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Paying for dinner, can be quite tricky. Meals are paid by one person only, and depending on how you pay, you can be making someone lose “face”! For example, by me paying for four other friends it gives me “face”, but if someone else was the one who did the inviting, he might feel like I made him lose “face”, even though in the West this would not be an issue.

[Ed Note: We heard a story of an executive of Microsoft coming to China to give a speech.  At the end of the speech he asked for questions and received none.  This speaker was annoyed because he felt as though his audience hadn’t been listening.  In fact, the opposite was true!  The audience did not want to disrespect the speaker and cause him to lose “face” by asking questions and implying that the speech did not contain all the necessary information.]

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“Face” is extremely complicated, and many foreigners living in China tend to struggle with this aspect of Chinese culture and often give up because it is difficult to understand.  In reality, people who wish to save “face” can deny their involvement and avoid responsibility and blame underlings, which makes getting things done (or getting justice) difficult. The funny thing is that many people in China assume all cultures give and save “face” like they do, and from my experience many youth are jealous that Westerners don’t have to deal with “face” the way they do.

There have been many times where I caused others to lose “face” and it caused trouble for me and my relationships (called “guanxi,” or “connections”). I realized later what I had done and felt bad for it, but knew I would have an opportunity later to give them “face” to save my own “face”!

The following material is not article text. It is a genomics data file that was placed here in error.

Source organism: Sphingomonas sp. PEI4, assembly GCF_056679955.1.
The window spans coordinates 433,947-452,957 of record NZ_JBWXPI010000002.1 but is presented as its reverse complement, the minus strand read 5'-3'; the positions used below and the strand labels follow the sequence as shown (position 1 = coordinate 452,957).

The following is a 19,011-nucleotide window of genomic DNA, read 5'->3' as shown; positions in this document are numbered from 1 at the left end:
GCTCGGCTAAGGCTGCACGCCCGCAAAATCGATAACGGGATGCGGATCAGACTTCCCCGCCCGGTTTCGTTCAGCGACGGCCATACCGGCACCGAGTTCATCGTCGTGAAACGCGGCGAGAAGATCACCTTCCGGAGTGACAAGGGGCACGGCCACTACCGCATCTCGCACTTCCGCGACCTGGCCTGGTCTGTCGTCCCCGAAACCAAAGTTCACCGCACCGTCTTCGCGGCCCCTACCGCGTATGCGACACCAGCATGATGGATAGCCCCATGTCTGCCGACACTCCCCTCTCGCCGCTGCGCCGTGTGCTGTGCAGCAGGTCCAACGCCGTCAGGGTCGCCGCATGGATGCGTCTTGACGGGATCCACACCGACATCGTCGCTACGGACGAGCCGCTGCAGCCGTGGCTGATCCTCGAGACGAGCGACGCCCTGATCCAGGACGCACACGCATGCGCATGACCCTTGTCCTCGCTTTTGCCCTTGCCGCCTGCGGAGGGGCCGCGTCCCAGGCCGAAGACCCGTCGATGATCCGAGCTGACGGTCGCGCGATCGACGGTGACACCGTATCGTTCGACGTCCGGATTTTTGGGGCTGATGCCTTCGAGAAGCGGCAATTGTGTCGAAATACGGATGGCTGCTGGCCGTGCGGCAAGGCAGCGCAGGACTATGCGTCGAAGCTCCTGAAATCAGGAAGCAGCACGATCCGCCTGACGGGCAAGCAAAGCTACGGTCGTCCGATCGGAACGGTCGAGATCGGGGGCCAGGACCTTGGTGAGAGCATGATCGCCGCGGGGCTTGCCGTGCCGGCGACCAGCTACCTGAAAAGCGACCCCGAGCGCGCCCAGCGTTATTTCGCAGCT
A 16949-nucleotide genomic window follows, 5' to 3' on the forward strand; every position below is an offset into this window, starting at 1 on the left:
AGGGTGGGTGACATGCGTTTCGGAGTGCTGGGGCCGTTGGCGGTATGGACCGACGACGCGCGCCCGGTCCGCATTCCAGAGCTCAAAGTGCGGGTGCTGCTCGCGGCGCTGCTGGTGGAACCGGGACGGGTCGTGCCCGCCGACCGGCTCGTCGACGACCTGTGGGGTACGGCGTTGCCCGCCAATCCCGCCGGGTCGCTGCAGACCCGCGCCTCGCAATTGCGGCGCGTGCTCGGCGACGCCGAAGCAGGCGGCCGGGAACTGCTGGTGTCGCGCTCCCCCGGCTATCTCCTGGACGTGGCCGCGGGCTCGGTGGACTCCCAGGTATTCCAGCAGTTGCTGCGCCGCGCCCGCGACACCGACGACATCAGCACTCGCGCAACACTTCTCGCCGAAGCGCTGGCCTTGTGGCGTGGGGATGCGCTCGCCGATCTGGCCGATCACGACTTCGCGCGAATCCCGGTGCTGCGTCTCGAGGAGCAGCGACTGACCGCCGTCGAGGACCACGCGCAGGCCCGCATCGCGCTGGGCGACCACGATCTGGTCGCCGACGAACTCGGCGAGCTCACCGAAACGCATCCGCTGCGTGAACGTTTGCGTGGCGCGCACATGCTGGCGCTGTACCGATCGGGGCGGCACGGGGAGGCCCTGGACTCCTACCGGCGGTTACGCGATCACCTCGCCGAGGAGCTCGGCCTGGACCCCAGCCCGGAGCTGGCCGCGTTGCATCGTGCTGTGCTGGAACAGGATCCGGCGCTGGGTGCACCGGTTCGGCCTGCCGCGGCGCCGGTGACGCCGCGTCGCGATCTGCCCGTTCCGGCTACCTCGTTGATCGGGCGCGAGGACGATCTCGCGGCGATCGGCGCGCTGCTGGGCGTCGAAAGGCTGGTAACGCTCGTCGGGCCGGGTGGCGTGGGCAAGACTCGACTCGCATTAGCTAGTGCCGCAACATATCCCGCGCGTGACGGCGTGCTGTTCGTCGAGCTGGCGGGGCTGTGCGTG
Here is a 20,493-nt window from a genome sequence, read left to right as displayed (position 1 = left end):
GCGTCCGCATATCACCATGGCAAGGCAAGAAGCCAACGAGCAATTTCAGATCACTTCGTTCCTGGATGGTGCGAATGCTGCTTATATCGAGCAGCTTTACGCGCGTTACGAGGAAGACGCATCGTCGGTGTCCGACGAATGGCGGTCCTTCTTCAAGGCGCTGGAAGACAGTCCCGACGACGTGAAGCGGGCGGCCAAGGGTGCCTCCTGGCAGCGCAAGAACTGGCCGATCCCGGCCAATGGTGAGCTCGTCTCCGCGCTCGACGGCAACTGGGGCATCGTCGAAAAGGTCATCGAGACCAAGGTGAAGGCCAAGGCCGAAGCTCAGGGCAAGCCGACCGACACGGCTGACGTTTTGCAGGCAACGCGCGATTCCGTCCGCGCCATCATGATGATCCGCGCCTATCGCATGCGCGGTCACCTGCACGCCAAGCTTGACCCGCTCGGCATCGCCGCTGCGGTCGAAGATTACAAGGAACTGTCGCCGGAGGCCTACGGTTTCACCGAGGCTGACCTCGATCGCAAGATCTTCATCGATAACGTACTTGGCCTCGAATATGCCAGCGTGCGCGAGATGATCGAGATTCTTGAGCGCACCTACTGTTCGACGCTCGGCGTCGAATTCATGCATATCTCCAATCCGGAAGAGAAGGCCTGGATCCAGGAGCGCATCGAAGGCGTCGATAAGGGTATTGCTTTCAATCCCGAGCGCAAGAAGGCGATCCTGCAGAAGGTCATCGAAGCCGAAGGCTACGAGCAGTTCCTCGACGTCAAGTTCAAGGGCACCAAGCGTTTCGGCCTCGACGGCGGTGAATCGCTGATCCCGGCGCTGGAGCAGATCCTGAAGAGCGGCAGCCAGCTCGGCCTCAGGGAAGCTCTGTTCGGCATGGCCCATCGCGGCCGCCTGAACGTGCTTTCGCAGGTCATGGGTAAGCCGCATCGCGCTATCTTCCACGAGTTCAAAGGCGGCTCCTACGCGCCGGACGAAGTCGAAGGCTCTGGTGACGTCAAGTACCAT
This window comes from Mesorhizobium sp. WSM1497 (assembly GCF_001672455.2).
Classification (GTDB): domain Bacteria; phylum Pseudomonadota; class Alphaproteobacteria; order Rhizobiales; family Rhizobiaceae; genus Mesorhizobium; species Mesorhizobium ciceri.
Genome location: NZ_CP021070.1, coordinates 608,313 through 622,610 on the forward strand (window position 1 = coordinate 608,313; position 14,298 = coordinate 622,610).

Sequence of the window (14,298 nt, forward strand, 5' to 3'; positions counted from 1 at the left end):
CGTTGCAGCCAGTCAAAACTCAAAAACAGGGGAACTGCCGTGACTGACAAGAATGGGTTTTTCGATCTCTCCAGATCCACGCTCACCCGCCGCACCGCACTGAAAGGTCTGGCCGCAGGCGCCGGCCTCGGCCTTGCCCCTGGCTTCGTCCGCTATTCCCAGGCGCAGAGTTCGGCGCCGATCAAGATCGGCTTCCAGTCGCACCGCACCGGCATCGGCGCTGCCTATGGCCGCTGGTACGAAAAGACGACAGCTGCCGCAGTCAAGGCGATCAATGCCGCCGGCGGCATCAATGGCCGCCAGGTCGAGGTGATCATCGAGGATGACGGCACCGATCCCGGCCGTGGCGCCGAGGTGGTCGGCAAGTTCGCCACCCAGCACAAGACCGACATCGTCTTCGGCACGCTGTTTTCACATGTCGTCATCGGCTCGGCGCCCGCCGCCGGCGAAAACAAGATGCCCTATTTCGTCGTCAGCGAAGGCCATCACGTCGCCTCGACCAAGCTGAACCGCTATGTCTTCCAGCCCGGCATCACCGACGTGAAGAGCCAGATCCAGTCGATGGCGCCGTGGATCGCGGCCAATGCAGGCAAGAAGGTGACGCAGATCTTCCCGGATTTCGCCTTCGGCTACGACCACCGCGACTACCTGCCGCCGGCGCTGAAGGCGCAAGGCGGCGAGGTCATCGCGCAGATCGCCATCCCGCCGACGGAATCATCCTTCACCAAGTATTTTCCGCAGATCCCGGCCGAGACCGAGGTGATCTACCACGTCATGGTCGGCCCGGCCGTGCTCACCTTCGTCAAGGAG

Chinese Acupuncture

Chinese Traditional Medicine is often looked upon as insane by Westerners. When I first moved to China, I would actually get upset at medical professionals when they told me the medicine or procedure I was looking for would not work, instead recommending tea or acupuncture. Eventually I realized I should heed their advice and visit an acupuncturist. After all, many of Asia’s medical practices have been around for over 5000 years, something pointed out to me almost daily.

I took a trip to the doctor and took off my shoes and socks as instructed. Sam, ironically the name of my Chinese doctor, took out a box of needles and made it a point to show me they were sterile before ripping open the package. He asked me where my pain was and was shocked at how many achy spots I had for my age, then he got to work cleaning some skin and then….